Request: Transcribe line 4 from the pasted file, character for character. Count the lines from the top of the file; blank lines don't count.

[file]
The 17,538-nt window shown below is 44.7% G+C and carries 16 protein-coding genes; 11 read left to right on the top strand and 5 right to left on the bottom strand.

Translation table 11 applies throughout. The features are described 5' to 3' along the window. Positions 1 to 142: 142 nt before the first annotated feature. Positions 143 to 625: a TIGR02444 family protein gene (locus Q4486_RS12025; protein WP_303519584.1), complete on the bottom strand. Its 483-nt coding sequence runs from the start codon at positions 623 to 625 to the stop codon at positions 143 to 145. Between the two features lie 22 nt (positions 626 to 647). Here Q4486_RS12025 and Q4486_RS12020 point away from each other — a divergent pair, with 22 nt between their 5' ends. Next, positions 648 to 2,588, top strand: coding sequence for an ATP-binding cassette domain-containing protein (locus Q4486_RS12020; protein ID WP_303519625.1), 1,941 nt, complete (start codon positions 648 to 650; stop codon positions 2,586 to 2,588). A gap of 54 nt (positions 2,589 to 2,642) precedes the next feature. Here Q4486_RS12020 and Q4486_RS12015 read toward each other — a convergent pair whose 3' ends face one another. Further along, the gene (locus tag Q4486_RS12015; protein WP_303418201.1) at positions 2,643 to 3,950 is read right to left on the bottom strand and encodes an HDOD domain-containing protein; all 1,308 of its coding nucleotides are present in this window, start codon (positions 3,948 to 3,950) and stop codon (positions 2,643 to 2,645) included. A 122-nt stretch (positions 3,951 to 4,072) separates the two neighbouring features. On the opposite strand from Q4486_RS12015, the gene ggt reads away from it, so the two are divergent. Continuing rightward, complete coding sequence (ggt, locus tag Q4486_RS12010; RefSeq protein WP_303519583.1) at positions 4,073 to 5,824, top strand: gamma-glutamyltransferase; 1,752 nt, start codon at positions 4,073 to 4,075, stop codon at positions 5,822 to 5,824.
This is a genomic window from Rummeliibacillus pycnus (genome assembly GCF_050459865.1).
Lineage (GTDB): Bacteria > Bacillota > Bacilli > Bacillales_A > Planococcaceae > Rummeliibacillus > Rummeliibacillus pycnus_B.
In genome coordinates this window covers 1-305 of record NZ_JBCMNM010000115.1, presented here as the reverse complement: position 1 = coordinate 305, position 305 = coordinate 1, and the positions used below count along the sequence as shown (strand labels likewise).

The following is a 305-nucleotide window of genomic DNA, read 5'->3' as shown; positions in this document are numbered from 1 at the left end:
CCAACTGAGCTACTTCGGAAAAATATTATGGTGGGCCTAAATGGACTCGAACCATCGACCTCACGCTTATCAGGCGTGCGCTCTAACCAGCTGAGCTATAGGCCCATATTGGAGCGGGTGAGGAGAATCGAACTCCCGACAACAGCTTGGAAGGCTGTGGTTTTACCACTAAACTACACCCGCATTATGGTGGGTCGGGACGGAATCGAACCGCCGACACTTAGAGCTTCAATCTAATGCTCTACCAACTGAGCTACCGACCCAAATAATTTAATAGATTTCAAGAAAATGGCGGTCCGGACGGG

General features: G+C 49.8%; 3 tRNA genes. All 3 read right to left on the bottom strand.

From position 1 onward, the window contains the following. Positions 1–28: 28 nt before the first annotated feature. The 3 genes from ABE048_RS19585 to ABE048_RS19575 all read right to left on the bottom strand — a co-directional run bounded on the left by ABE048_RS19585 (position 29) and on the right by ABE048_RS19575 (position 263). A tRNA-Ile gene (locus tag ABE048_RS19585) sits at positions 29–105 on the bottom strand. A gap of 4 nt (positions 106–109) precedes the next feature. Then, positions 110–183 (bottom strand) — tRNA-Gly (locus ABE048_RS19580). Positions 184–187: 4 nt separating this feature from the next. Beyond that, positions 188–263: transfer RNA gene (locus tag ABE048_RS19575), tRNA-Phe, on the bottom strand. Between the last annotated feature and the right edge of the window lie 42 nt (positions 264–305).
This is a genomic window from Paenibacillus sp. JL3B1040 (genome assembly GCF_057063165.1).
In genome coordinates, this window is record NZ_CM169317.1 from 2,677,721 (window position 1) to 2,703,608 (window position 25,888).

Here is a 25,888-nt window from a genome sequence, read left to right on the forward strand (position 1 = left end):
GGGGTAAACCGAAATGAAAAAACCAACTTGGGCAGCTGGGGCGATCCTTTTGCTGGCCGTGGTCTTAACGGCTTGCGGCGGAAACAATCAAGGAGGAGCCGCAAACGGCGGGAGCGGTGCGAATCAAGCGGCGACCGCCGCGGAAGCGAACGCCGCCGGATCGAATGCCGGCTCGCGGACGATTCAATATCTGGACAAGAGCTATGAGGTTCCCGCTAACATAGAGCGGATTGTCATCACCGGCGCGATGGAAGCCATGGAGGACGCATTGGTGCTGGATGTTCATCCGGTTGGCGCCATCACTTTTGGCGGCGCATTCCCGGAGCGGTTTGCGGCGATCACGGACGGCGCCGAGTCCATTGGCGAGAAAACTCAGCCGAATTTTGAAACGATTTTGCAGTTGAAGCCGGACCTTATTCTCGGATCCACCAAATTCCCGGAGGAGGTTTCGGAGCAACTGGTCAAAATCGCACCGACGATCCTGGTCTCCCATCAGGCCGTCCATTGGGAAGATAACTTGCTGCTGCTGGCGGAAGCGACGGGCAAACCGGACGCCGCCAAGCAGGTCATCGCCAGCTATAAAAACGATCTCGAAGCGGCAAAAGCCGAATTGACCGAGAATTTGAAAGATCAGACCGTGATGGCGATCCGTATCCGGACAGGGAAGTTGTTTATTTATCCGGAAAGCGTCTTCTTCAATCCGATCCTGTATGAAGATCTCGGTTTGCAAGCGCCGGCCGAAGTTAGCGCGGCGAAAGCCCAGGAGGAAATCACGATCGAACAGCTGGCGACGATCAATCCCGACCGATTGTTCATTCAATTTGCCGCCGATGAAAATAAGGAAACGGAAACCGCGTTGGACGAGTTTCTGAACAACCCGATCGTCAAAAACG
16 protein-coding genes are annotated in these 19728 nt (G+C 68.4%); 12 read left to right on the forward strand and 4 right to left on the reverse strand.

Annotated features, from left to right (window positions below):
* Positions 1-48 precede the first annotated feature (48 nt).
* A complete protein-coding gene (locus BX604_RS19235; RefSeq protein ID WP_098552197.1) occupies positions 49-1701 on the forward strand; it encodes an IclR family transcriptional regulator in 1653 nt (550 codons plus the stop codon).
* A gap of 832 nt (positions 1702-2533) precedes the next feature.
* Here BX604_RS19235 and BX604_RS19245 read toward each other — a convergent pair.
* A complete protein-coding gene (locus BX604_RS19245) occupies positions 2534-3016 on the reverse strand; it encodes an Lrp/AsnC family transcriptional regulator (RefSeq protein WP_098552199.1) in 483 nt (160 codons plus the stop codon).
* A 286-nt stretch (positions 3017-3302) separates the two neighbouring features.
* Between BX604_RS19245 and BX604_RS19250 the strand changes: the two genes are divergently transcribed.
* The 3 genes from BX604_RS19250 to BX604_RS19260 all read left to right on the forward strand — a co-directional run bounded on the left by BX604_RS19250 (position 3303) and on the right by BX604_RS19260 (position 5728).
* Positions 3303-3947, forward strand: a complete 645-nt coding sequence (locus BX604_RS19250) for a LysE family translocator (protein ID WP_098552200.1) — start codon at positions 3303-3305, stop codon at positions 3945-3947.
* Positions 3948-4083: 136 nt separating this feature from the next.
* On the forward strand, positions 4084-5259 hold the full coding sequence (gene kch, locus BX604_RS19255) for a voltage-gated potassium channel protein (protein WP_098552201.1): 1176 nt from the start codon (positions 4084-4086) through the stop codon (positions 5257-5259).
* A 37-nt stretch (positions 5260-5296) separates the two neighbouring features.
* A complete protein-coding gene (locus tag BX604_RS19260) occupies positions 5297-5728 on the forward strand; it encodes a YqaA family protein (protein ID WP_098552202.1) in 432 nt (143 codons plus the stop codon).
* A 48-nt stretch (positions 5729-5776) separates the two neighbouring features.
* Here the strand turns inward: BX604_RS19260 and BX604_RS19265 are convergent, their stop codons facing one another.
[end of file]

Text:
Lineage (GTDB): Bacteria > Bacillota > Bacilli > Bacillales_A > Planococcaceae > Rummeliibacillus > Rummeliibacillus pycnus_B.